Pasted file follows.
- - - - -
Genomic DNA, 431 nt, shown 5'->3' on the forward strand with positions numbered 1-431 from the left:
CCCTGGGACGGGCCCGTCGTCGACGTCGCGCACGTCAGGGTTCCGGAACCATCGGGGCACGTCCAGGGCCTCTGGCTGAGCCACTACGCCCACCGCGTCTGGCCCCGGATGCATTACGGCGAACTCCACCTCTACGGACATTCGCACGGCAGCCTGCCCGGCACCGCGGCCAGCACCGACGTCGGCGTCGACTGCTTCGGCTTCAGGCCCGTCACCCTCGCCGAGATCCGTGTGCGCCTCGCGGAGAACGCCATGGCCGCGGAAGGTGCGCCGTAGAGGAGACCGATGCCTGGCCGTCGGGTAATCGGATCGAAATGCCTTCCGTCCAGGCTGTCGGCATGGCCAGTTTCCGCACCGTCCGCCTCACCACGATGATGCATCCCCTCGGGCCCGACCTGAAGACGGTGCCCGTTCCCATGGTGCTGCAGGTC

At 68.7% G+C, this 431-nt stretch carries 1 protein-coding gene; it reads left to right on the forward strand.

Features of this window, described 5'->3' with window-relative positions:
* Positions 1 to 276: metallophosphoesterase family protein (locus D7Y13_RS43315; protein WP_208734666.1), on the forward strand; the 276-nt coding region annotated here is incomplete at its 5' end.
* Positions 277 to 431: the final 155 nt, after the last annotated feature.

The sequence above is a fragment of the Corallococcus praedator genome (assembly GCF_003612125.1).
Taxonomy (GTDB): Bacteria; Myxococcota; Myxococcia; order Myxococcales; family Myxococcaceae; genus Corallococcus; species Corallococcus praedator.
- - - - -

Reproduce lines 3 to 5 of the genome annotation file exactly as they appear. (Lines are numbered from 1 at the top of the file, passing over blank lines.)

At 68.7% G+C, this 431-nt stretch carries 1 protein-coding gene; it reads left to right on the forward strand.

Features of this window, described 5'->3' with window-relative positions:
* Positions 1 to 276: metallophosphoesterase family protein (locus D7Y13_RS43315; protein WP_208734666.1), on the forward strand; the 276-nt coding region annotated here is incomplete at its 5' end.